I know we're supposed to consider the S&S poll a feature film "canon" -- a historically influential decennial event since 1952, but just one of many. I don't disagree with Greg Ferrara at TCM's Movie Morlocks ("Ranking the Greats: Please Make it Stop") when he says that limiting ballots to ten all-time "best" (or "favorite," "significant," "influential" titles is incredibly limiting. That's why I think perusing at the critics' personal lists, the Top 250 (cited by seven critics or more) and the full list of 2,045 films mentioned is more enjoyable pastime.
It's wise to remember that, although the top of the poll may at first glance look relatively conservative or traditional, there's a tremendous diversity in the individual lists. Even the top vote-getter, "Vertigo," was chosen by less than one quarter of the participants.
"Sexual Chronicles of a French Family" (76 minutes) is available via IFC On Demand.
Let's play a game. It's 3 AM and you can't sleep. A channel roulette session with the remote control stops your TV on a certain network synonymous with softcore erotica. Do you: a) Roll your eyes and keep flipping the dial before falling asleep to some warped infomercial?
b) Realize you need something more substantial and order "Chicks Who Dig Odienator 29" off the Adult On Demand Channel?
c) Drop the remote and make a date with Rosy Palm and her Five Sisters? If you answered a, Alex Trebek is here to say "OOH I'M SORRY!!" We've got some nice consolation prizes for you as you leave this blog. If you answered b, I thank for your $9.95, but you will also have to leave this blog. Today's entry is most definitely not your speed. But if you answered c, have I got a movie for you. It's called "Chroniques sexuelles d'une famille d'aujourd'hui" or "Sexual Chronicles of a French Family," and you can watch it in the privacy of your own home. I won't tell, and I certainly won't cast aspersions. After all, I pitched this movie to review here at The Demanders. After discovering the title, and its French origins, my exact pitch to our editor was "Mmmm! FILTH!" So this sinner casts no stones.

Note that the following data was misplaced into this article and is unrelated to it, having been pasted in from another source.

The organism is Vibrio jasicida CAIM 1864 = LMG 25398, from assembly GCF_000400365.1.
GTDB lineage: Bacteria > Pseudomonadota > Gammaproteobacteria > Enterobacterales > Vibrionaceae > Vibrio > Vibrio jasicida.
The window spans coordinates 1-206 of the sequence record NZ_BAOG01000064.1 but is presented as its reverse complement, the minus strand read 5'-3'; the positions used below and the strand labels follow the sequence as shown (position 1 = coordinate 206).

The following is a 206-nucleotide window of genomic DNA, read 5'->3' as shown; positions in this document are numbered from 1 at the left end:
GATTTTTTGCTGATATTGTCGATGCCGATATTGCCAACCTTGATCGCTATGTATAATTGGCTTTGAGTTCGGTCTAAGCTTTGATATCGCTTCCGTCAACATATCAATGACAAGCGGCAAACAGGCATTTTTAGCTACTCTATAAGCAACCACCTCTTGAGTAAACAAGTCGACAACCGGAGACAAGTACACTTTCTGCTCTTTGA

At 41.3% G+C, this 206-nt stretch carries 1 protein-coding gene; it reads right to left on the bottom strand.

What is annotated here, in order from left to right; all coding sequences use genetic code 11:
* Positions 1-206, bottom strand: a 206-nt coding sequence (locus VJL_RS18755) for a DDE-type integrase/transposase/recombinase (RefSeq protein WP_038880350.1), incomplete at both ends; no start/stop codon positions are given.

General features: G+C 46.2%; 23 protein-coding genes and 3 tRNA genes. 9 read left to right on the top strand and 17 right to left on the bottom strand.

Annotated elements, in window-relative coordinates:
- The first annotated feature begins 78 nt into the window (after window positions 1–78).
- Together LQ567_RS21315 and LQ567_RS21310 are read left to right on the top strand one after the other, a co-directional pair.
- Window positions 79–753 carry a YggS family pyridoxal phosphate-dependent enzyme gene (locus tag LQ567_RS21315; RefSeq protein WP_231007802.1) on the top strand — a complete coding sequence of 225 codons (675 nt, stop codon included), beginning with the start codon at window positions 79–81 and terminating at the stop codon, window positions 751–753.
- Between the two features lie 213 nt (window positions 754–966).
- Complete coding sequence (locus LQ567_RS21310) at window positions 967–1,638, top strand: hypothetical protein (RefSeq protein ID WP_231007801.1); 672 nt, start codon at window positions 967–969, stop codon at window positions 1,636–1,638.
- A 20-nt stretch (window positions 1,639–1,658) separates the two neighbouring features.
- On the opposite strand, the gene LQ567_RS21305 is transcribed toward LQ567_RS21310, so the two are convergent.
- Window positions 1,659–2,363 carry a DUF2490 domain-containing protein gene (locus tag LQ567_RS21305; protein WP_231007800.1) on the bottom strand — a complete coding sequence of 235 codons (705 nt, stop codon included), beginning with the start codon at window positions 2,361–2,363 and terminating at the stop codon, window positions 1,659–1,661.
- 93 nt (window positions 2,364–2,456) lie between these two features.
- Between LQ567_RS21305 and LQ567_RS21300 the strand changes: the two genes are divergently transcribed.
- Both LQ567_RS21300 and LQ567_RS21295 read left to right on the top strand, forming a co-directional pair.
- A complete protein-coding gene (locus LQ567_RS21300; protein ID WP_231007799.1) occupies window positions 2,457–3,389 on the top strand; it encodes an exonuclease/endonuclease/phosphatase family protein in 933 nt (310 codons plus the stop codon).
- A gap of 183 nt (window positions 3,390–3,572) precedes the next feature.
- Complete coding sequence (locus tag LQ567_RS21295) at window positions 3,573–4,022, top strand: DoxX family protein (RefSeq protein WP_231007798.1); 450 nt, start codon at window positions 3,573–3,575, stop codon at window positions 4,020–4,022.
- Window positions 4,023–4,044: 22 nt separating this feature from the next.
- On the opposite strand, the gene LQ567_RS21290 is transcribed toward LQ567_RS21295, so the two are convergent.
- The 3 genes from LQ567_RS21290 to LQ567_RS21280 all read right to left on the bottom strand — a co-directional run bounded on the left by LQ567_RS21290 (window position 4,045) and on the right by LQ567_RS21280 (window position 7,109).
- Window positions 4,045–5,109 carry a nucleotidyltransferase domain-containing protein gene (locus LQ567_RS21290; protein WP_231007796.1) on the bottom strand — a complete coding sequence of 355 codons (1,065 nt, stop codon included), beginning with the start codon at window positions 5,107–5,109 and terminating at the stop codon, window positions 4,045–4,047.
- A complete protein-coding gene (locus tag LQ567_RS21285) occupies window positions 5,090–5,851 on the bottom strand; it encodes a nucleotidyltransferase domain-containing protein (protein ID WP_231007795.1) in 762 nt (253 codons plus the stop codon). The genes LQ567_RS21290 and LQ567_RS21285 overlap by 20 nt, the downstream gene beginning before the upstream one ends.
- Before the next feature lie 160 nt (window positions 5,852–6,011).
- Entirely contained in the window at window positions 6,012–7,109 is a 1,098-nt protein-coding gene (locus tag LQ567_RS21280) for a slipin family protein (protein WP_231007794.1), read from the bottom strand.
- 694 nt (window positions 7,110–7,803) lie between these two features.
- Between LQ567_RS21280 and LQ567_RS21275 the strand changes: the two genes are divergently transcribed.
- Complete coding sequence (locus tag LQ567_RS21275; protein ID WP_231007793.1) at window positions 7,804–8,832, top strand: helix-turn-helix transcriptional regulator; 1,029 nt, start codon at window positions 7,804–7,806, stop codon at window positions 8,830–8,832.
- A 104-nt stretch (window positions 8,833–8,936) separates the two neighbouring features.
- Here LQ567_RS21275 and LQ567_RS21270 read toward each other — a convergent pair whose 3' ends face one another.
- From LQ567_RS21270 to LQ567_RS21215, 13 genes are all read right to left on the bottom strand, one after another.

Unfortunately, this sinner has issues with this "Chronicles of Labia," the least of which is how to review a movie like this. I could take the high road, but if you've read this far, you are expecting me to traverse the lowest road possible. To review a comedy, one must admit if it inspired laughter. To review an erotic picture, one must more uncomfortably cop to whether it resulted in the upping of a body part that isn't a thumb. In that regard, I respectfully submit that this film didn't do it for me. I expected something a little less squeamish (read: dirtier) than what I got.